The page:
Time for SA to adopt an entrepreneurial orientation strategy
All the funding and risk-taking in the world may not be enough if South Africans lack the basic foundations in education to set them up to be successful
associated with the generation and exploitation of knowledge is critical for economic growth for both rich and poor countries.Importantly, scholars highlight the significance of strategic entrepreneurship in diffusing this know-how and fostering transformative economic growth that can reduce poverty. In fact, in scholarly work I have done with Kalu Ojah we show that countries that rely on the strategic creation, appropriation and, most importantly, the risky diffusion of new product knowledge, that is EO, grow faster and more sustainably than countries that rely on exogenous luck (natural resources).
Therefore, if a poor country like SA wishes to foster economic growth and development its firms will have to master new methods of production, introduce new goods and services and conquer new markets. The production knowledge stock will have to be augmented. Yet we have been lacking in this regard. Mining is a prime example here, with techniques hardly evolving in recent years, potentially hampering productive capacity.
To change this, productivity-enhancing high growth entrepreneurs and entrepreneurial firms need to be encouraged and enabled to proactively appropriate technology they did not create, innovate, and take more risks to diffuse their newly acquired capabilities, especially in tradable sectors. The opportunities right now, especially in the transition to a green economy, agriculture, mining, manufacturing, healthcare as well as in tradable services, are significant. headtopics.com
But this is easier said than done as many large businesses that are the repositories of the countries’ human and financial capital base are risk-averse or are shifting funds offshore and cutting investment and innovation expenditures in SA. Moreover, with the dysfunctional, parasitic banking system seemingly focused on loan sharking, and a small venture capital sector, high-growth entrepreneurs struggle to access funding. This is undoubtedly a key factor contributing to the low levels
of EO and consequently, the low diffusion of new product knowledge in the country.Improving the allocative ability of the private sector and the financial system, is therefore an important starting point. One way of doing this may be to accelerate transformation in boardrooms and C-suites of corporate SA. Perhaps, more diverse boards may see less risk and show higher commitment to SA, than the current leadership who seem to mistakenly deem developed Australia a better investment prospect than developing SA.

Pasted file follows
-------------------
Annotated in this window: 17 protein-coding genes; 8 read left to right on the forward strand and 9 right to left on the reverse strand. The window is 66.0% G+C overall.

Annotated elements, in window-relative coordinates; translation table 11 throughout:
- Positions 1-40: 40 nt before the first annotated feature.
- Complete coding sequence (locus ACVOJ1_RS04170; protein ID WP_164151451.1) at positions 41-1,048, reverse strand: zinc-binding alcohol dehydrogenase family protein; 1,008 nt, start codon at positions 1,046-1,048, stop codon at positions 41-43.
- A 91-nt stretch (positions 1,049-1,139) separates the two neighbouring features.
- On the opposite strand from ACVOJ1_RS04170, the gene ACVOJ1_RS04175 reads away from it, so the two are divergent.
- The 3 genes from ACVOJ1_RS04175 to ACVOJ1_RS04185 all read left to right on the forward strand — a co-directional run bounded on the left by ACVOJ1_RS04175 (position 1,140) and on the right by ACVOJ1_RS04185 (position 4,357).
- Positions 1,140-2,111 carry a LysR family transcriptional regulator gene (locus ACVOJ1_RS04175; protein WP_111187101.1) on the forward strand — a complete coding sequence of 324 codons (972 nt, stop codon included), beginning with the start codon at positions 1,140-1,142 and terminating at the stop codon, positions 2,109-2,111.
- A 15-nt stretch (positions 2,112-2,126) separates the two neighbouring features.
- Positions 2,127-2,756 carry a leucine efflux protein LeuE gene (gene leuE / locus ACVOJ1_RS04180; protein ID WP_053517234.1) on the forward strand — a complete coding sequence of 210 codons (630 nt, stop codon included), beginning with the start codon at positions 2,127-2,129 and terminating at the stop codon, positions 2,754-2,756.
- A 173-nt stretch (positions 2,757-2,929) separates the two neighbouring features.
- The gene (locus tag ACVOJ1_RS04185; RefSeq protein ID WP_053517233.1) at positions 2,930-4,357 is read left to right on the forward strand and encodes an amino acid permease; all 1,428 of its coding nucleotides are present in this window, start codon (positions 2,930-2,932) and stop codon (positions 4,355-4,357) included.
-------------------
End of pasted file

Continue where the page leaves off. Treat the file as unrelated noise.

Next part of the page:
Another way may be to allow more specialist banks to operate and compete for clients taking on idiosyncratic risks by supporting industry niches. We currently have five or so major banks, but there is no reason we cannot have at least 400-500 specialised banks. For instance, the US has over
5,000 commercial banks and savings institutions that are the foundation of the entrepreneurial spirit that exists in that country today.Lastly, we may have to be more deliberate in supporting the development of a venture capital ecosystem that will allocate capital to risky productivity-enhancing investments, rather than say focus on loan sharking, as our banking system seems to be doing. headtopics.com
However, all the funding and risk-taking in the world may not be enough if South Africans lack the basic foundations in education to set them up to be successful. In previous research we have demonstrated that education is a robust predictor of EO, especially at the secondary school level. Therefore, it is fundamental for fostering entrepreneurship and establishing an inclusive economy.
However, human capital is not merely education. So, the same applies to the healthcare system. Increasing access to quality healthcare has the potential to expand access to economic opportunities since healthier adults are better equipped to participate in the economy.
But, despite liberal spending on education and healthcare since 1994, these systems remain broadly dysfunctional. It is not an exaggeration to say that the apartheid Bantu education system, which deprived black people access to the same educational opportunities and resources enjoyed by their white peers, has not been completely dismantled.
A stronger focus on nutritional support may also help improve education outcomes. A hungry or malnourished child will always struggle to learn and progress through the system. So, while the government school nutrition programme provides over nine-million pupils with meals every day at school and this has somewhat helped alleviate hunger, its reach is still not far and wide and deep enough. The broader social security system needs to be overhauled with child welfare as a top priority. headtopics.com
It seems an obvious point, but a country’s strength is founded on its human capital, and the MEC strategy deliberately discouraged investment in human capital. For SA to successfully execute an EO strategy, the development people of SA will need all the help they can get to reach their full potential.
The government is running out of time to fix this. It has to implement key reforms to get the majority of black people out of poverty and build a much more inclusive and equal society at peace with itself. The euphoria we saw in 1994 is slowly fading and being replaced by a sense of foreboding. Urgent action is required to halt the slide.
• Dr Mthanti, a senior lecturer at the University of Cape Town Graduate School of Business, is a Professional Risk Manager charter holder.Would you like to comment on this article or view other readers' comments? Read more: Business Day »
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